Scrap Plans to Monitor all Emails and Web Usage
Responsible department: Home Office
Internet firms will be required to give intelligence agency GCHQ access to communications on demand, in real time.
The Home Office says the move is key to tackling crime and terrorism. They have no right to attack our privacy, if the legislation goes through, Britain will be no different from regimes it criticises such as China and Iran.
It would enable intelligence officers to identify who an individual or group is in contact with, how often and for how long. They would also be able to see which websites someone had visited.
Government should scrap plans immediately.
This e-petition has received the following response:
As this e-petition has received more than 10 000 signatures, the relevant Government department have provided the following response:
We are taking forward legislation to ensure that law enforcement and intelligence agencies can maintain access to communications records as technology changes. This is vital to help tackle crime and terrorism. Communications data is only the information about a communication – not the communication itself, and the proposed legislation will not enable the police and others to obtain the content of communications.
Communications technology and communication services are changing fast. New technologies are generating communications data in many different ways, and not all of this data is currently kept by communications service providers.
Access to communications data has a direct impact on the investigation of crime in this country and on our ability to prosecute criminals and terrorists. Providers already retain some of this information (relating to the who, when and where of a communication, but not its content) and disclose it to the police and others when it is necessary and proportionate to do so, in compliance with the European Convention on Human Rights.
However, the fact that some communications data is not available is already impacting on police investigations. We need this legislation to ensure that communications data continues to be available in the future as communications technologies and services develop.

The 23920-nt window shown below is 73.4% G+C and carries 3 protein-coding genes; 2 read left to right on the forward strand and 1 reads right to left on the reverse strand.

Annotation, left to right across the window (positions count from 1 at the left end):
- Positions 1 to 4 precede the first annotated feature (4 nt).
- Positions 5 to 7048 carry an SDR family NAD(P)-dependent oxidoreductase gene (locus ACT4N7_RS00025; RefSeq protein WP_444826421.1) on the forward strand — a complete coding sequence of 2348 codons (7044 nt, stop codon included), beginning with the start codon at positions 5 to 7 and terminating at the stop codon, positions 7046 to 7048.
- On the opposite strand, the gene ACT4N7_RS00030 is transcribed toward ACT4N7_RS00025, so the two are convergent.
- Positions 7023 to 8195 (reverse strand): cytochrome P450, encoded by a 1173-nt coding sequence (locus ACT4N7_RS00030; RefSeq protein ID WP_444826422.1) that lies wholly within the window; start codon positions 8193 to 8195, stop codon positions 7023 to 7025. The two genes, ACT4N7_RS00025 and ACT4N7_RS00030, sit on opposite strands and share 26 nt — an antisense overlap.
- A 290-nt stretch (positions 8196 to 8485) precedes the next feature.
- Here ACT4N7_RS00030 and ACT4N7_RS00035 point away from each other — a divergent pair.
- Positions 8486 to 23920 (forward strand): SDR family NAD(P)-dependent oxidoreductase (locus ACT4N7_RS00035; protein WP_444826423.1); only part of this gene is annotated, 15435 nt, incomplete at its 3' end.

We published the draft Communications Data Bill on 14 June 2012. The Bill was then subject to scrutiny by a Joint Committee of both Houses of Parliament, and a separate inquiry by the Intelligence and Security Committee. The conclusions of both Committees were published on 11 December 2012. Both recognised the need for legislation, with the Joint Committee stating that “Our overall conclusion is that there is a case for legislation which will provide the law enforcement authorities with some further access to communications data.”
The Committees made a number of recommendations to increase the safeguards in the legislation. The Home Secretary has made clear that we will accept the substance of all of these recommendations, and bring forward a new Bill to reflect them.
Legislation will not:
- provide the police and others with new powers or capabilities to intercept and read emails and phone calls.
- create a single Government database containing emails and phone calls to which the police and agencies can get unlimited and unregulated access.
- weaken current safeguards or checks in place to protect communications data.
- allow local authorities greater powers. In fact we have restricted local authority access to data through the Protection of Freedoms Act – which means authorities will have to apply to magistrates for the first time for approval to obtain certain types of data – a change which is new under this Government. We will also ensure that they do not have access to new data collected or generated under this Bill
This e-petition will remain open to signatures until the published closing date and will be considered for debate by the Backbench Business Committee should it pass the 100 000 signature threshold.
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